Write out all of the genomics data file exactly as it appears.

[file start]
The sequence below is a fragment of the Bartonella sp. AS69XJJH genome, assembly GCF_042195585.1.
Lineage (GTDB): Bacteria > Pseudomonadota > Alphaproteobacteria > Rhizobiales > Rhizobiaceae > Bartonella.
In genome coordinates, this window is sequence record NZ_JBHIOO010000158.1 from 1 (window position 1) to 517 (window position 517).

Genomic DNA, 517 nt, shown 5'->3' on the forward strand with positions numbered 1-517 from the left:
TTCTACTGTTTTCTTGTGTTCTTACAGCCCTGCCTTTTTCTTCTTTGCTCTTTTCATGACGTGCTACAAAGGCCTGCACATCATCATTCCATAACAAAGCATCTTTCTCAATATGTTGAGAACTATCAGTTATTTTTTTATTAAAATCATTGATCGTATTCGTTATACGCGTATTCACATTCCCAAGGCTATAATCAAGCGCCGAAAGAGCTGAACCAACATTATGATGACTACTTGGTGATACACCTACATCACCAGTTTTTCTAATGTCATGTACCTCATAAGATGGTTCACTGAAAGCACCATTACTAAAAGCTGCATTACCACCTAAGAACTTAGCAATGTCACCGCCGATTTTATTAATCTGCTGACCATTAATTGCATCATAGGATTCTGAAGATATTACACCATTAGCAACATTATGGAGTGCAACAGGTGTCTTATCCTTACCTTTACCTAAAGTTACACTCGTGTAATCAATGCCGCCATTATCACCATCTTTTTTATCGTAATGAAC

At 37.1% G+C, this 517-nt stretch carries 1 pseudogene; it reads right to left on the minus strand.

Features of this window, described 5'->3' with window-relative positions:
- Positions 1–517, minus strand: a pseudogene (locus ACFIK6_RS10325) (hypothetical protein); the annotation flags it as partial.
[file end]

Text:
The sequence below is a fragment of the Bartonella sp. AS69XJJH genome, assembly GCF_042195585.1.
Lineage (GTDB): Bacteria > Pseudomonadota > Alphaproteobacteria > Rhizobiales > Rhizobiaceae > Bartonella.
In genome coordinates, this window is sequence record NZ_JBHIOO010000158.1 from 1 (window position 1) to 517 (window position 517).

Genomic DNA, 517 nt, shown 5'->3' on the forward strand with positions numbered 1-517 from the left:
TTCTACTGTTTTCTTGTGTTCTTACAGCCCTGCCTTTTTCTTCTTTGCTCTTTTCATGACGTGCTACAAAGGCCTGCACATCATCATTCCATAACAAAGCATCTTTCTCAATATGTTGAGAACTATCAGTTATTTTTTTATTAAAATCATTGATCGTATTCGTTATACGCGTATTCACATTCCCAAGGCTATAATCAAGCGCCGAAAGAGCTGAACCAACATTATGATGACTACTTGGTGATACACCTACATCACCAGTTTTTCTAATGTCATGTACCTCATAAGATGGTTCACTGAAAGCACCATTACTAAAAGCTGCATTACCACCTAAGAACTTAGCAATGTCACCGCCGATTTTATTAATCTGCTGACCATTAATTGCATCATAGGATTCTGAAGATATTACACCATTAGCAACATTATGGAGTGCAACAGGTGTCTTATCCTTACCTTTACCTAAAGTTACACTCGTGTAATCAATGCCGCCATTATCACCATCTTTTTTATCGTAATGAAC

At 37.1% G+C, this 517-nt stretch carries 1 pseudogene; it reads right to left on the minus strand.

Features of this window, described 5'->3' with window-relative positions:
- Positions 1–517, minus strand: a pseudogene (locus ACFIK6_RS10325) (hypothetical protein); the annotation flags it as partial.